To begin to address the aforementioned major gaps in the literature, an in-depth examination of continuities and changes in the ethnic media landscape around the globe in the digital era is necessary.
For this edited volume, the co-editors welcome manuscripts on an array of topics, such as:
-Digital divides and ethnic media
-Digital diasporas or cyber ethnic communities
-The impact of the digital revolution in the everyday lives of ethnic media audiences
-Youth, cultural/racial/ethnic hybridity, and media consumption and production
-Journalism, professional identity, and ethnic media producers
-Media competition and new business models in the digital era
-Ethnic-mainstream or interethnic media relations in the global media industries
-Communication policy, media law, and ethnic media in the digital era
-Minority languages, media, and media technologies
-Historical perspectives on technology and ethnic media
Theoretical essays, empirical studies, case studies, and policy-oriented scholarship on the abovementioned topics conducted in any geographical area of the world are welcomed. Scholarship pertaining to regions of the world less studied (e.g., Africa, East and South Asia, Central and South America), and that is comparative in nature, is encouraged. Work based on any theoretical perspective and methodological framework, and work by authors from all disciplines, including media and communication studies, journalism, sociology, political science, and economics, will be considered.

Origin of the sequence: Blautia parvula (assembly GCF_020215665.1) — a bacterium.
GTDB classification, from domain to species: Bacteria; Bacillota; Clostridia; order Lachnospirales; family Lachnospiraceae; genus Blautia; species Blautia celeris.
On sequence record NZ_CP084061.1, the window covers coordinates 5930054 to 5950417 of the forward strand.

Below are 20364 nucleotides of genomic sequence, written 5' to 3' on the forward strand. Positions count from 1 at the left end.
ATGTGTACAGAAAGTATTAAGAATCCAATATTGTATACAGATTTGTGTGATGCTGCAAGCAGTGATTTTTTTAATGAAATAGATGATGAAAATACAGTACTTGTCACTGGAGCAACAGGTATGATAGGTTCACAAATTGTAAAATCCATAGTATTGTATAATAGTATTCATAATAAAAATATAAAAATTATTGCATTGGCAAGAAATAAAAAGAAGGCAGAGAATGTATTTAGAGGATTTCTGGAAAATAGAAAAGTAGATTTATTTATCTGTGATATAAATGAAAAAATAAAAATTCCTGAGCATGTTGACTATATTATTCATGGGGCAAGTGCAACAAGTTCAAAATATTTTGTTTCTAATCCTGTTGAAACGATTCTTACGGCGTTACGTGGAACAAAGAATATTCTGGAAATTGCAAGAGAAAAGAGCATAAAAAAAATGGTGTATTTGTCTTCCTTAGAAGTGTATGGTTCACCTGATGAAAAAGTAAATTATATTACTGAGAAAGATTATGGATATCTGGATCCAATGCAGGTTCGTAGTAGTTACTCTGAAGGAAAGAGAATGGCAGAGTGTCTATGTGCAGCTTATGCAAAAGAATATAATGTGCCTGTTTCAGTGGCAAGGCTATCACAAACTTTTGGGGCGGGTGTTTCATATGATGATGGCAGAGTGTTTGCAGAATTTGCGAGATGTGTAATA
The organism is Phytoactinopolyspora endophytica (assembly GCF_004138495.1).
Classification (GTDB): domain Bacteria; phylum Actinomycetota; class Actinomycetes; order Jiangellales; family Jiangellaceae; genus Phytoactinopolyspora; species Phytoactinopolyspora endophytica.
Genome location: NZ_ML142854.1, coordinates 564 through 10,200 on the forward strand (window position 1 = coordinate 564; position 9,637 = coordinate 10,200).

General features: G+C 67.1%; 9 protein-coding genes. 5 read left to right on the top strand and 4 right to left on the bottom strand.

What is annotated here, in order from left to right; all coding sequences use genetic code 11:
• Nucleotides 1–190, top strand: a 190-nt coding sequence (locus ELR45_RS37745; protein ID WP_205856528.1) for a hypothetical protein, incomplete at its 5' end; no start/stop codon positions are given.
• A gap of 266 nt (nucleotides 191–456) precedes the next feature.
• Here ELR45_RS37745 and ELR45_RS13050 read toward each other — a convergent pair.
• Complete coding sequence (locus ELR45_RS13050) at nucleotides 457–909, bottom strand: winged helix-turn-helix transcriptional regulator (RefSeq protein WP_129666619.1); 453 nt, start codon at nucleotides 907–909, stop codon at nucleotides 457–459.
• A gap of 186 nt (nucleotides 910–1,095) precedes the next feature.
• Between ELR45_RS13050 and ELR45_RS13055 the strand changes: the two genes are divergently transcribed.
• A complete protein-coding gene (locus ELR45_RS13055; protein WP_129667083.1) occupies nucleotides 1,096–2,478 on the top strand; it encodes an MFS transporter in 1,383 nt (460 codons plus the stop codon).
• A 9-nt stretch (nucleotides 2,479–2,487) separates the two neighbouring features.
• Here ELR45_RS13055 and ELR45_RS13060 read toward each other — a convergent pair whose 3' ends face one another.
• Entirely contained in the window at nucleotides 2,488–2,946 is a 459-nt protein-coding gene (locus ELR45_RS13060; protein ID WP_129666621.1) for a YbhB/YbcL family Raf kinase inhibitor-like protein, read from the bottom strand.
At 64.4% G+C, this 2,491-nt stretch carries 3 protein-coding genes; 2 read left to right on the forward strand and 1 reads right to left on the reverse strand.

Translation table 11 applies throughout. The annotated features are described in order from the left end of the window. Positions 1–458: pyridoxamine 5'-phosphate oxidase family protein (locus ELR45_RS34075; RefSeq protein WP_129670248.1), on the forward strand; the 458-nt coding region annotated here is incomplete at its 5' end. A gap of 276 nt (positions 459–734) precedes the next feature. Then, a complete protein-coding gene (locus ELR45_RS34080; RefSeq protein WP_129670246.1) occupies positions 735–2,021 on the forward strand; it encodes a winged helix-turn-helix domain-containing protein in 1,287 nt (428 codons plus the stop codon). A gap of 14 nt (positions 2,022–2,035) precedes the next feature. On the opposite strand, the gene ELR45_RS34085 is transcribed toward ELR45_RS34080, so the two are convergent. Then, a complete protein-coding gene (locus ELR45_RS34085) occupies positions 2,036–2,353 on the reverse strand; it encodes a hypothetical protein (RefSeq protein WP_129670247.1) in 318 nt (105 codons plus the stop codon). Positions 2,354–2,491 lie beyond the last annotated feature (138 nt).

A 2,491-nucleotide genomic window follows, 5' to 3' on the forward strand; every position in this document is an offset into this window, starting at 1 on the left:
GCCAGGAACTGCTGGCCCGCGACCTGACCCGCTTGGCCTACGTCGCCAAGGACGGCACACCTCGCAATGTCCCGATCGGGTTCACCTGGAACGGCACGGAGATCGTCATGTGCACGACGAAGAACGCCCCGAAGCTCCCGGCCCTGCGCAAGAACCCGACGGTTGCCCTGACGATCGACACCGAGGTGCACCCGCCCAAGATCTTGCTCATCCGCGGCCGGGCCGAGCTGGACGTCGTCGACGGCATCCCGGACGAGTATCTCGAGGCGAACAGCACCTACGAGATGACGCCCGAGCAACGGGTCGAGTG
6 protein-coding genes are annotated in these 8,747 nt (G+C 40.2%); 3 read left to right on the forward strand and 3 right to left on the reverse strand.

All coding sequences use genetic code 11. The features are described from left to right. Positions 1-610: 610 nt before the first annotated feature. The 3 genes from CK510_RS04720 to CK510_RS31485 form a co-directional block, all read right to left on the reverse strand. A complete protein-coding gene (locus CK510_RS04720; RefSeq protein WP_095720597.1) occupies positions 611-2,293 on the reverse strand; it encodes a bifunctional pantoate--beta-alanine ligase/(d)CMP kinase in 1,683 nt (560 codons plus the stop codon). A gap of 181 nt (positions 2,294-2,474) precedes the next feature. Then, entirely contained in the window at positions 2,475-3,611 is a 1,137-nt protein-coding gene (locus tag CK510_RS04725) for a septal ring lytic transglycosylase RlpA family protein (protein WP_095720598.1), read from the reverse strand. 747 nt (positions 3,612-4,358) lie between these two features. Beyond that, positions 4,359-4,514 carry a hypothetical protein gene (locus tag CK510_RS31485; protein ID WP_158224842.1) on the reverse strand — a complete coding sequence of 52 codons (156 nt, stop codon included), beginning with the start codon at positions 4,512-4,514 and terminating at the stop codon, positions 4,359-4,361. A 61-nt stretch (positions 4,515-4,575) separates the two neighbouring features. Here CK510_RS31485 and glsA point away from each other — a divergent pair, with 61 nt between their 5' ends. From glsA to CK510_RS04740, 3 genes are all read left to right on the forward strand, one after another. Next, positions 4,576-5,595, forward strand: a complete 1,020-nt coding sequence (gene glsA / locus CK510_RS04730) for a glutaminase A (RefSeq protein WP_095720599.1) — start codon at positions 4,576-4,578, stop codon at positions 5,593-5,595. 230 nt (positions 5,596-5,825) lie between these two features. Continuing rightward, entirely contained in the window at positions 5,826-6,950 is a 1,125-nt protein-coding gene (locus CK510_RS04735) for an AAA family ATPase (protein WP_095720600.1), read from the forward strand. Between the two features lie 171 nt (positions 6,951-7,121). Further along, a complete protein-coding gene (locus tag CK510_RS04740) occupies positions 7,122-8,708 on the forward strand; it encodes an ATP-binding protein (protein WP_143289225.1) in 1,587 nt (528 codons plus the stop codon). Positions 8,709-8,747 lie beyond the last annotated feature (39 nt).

Deadline for abstract:
Please indicate interest by submitting a 500-word abstract as a Word document attachment directly to Sherry Yu (email@example.com) and Matthew Matsaganis (firstname.lastname@example.org) by August 31, 2016
September 30, 2016
Deadline for full paper:
December 15, 2016
Publication: Spring 2018
A few words about the Editors:
Sherry S. Yu (PhD, Simon Fraser University, School of Communication) is Assistant Professor in the Department of Journalism, and a faculty member in the Media & Communication doctoral program at Temple University. Her research explores cultural diversity and media in relation to cultural literacy, civic engagement, and intercultural dialogue in a multicultural society, with a specific focus on ethnic media, multiculturalism, and transnational migration. Her research has been published in Journalism: Theory, Practice & Criticism, the Canadian Journal of Communication, Canadian Ethnic Studies, and PLATFORM: Journal of Media and Communication.
Matthew Matsaganis (PhD, University of Southern California, Annenberg School for Communication & Journalism) is Associate Professor in the Communication Department, and Affiliate Graduate Faculty in the Department of Informatics, at the State University of New York at Albany. He is the lead author of Understanding Ethnic Media: Producers, Consumers and Societies (Sage, 2011). His research addresses issues of ethnic media consumption, production and sustainability, the role of communication in building community capacity, health disparities and the social determinants of health, as well as the social impact of technology. His research has been published in Journalism, the International Journal of Communication, the Journal of Health Communication, the Journal of Applied Communication Research, Human Communication Research, the Electronic Journal of Communication, the Journal of Information Policy, and the American Behavioral Scientist, among other scholarly journals. Matthew is also a recovering print journalist. He has worked for a variety of publications in Athens, Greece, and New York City.